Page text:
Florida Offshore Oil Drilling Permits Denied
Florida environmentalists scored a major victory today in defeating Coastal Petroleum Company's efforts to obtain twelve offshore drilling permits ranging from Naples to St. George Island.
In a 65-page order, an administrative law judge decided that Coastal had provided insufficient information about the environmental impacts of the proposed drilling. The Tallahassee office of Earthjustice Legal Defense Fund -- the nation's largest public interest environmental law firm -- represented the Florida Wildlife Federation, the Florida Audubon Society and the Florida Chapter of the Sierra Club in the legal challenge.
"The Apalachicola River Estuary, St. George Island, and Sarasota and Naples beaches are some of the most environmentally rich treasures of this state: to allow drilling before we know the likelihood or extent of drilling impacts is unthinkable," said Earthjustice Attorney David Guest.
"This victory is a vital step in protecting Florida's Gulf coast from the perils of oil and gas drilling," said Manley Fuller of the Florida Wildlife Federation.
"It's an important step in the multi-year battle we've been fighting to protect our coast," said Clay Henderson, President of the Florida Audubon Society. "This decision means that the department can make companies protect our fragile coastal ecosystem if they're going to drill."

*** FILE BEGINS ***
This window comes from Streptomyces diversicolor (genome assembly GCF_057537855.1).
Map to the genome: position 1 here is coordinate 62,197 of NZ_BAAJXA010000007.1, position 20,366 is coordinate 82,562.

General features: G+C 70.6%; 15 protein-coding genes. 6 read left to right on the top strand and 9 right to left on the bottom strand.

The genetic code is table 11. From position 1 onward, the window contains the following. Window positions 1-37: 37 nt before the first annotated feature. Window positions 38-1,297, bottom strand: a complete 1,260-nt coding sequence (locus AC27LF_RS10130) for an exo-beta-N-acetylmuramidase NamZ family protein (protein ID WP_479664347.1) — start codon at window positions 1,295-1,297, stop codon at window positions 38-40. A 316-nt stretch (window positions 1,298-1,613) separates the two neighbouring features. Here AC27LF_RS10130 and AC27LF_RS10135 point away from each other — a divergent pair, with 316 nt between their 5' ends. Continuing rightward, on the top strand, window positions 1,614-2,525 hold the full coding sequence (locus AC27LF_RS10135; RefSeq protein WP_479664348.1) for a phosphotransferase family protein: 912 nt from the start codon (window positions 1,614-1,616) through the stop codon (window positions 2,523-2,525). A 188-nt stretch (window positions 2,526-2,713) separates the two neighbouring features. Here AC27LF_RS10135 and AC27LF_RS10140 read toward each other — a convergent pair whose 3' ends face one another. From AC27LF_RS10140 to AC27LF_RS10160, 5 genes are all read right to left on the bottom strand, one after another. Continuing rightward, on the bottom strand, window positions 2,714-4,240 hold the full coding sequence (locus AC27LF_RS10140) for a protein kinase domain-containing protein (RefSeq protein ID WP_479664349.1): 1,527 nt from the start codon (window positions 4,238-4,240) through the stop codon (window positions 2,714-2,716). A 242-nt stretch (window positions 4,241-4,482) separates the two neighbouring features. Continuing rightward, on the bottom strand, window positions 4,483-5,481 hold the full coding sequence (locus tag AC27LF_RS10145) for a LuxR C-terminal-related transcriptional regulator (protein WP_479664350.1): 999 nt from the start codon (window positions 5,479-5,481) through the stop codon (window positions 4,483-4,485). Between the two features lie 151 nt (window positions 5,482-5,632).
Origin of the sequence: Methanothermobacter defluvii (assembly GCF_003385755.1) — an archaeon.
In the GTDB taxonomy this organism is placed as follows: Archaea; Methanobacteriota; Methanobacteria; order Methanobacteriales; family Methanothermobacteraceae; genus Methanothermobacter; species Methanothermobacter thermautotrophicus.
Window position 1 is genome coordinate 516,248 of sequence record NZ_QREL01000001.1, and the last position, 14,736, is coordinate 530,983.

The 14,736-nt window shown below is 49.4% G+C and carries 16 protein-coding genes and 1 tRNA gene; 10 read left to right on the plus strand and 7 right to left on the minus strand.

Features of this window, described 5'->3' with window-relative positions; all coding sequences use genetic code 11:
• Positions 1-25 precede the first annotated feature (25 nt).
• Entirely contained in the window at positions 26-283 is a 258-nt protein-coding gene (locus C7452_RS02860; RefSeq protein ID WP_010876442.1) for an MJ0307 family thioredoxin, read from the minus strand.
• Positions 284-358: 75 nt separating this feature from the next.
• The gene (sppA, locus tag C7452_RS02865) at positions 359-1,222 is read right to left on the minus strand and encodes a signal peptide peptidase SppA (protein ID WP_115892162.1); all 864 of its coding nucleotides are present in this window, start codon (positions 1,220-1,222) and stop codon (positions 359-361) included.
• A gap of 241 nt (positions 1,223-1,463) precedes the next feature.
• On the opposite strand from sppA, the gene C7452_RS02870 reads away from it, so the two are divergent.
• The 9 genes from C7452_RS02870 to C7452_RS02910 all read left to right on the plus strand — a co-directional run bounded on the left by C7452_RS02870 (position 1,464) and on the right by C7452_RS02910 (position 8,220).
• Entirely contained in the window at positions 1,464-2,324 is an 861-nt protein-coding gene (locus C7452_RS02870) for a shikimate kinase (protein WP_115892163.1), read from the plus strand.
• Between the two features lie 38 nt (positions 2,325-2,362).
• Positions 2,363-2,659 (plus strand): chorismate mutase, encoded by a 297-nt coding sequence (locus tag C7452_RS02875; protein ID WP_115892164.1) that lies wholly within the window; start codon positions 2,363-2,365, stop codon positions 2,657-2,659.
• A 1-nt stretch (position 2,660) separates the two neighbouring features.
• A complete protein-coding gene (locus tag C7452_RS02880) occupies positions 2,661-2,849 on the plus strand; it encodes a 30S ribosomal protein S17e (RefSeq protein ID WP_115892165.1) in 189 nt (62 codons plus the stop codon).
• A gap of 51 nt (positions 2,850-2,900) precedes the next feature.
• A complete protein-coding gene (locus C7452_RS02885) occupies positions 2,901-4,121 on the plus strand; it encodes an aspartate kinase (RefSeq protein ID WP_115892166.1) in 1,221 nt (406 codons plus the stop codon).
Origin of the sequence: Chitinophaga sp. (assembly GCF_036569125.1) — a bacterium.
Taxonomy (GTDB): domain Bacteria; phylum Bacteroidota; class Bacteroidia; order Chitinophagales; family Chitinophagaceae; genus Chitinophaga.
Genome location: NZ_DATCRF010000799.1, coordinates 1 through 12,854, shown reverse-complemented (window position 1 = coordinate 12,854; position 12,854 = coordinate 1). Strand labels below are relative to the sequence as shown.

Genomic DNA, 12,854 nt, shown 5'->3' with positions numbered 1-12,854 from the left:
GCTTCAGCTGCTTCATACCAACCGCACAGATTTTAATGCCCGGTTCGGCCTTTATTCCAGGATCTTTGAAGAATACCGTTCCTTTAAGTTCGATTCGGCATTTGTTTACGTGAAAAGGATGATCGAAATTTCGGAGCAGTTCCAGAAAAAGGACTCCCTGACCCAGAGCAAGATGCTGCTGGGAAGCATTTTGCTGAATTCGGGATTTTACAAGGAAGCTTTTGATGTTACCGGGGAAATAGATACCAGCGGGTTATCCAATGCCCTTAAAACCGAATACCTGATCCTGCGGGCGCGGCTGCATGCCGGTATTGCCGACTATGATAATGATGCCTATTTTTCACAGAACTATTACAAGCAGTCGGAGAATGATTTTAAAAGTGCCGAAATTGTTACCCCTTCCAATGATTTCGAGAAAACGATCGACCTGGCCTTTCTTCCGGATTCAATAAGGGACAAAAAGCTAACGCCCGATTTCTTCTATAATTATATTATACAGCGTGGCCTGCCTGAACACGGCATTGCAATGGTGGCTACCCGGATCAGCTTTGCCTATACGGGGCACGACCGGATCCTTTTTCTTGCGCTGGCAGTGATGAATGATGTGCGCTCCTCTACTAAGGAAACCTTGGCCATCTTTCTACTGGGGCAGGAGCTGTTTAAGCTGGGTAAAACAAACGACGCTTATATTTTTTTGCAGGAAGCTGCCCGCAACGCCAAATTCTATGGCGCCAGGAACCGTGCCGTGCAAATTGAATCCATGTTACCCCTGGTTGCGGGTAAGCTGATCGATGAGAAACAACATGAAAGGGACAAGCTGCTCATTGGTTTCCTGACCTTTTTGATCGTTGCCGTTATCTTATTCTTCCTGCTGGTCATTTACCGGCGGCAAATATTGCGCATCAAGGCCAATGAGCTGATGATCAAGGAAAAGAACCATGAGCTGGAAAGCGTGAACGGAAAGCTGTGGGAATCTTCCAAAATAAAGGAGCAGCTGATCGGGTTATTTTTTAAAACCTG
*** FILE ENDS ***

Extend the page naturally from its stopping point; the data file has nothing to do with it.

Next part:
"Any other decision would have critically impaired our coast." Said Peter Belmont of the Sierra Club, Florida Chapter.
A related lawsuit – in which the department denied a permit application to drill off the coast of Apalachicola – has been appealed. Oral argument is set for May.
In that earlier case, scientists projected that a spill could have created a slick of over two hundred miles, arcing all the way down Florida's Gulf coast as far south as Tarpon Springs. This case ensures that the agency has similar information about additional drilling projects before it issues permits to drill.
Earthjustice Legal Defense Fund is a non-profit, public interest, environmental law firm that employs approximately 50 attorneys in nine offices across the country. The group has headquarters in San Francisco and field offices in Juneau, Honolulu, Seattle, Denver, New Orleans, Tallahassee, Washington, D.C., and Bozeman, Montana.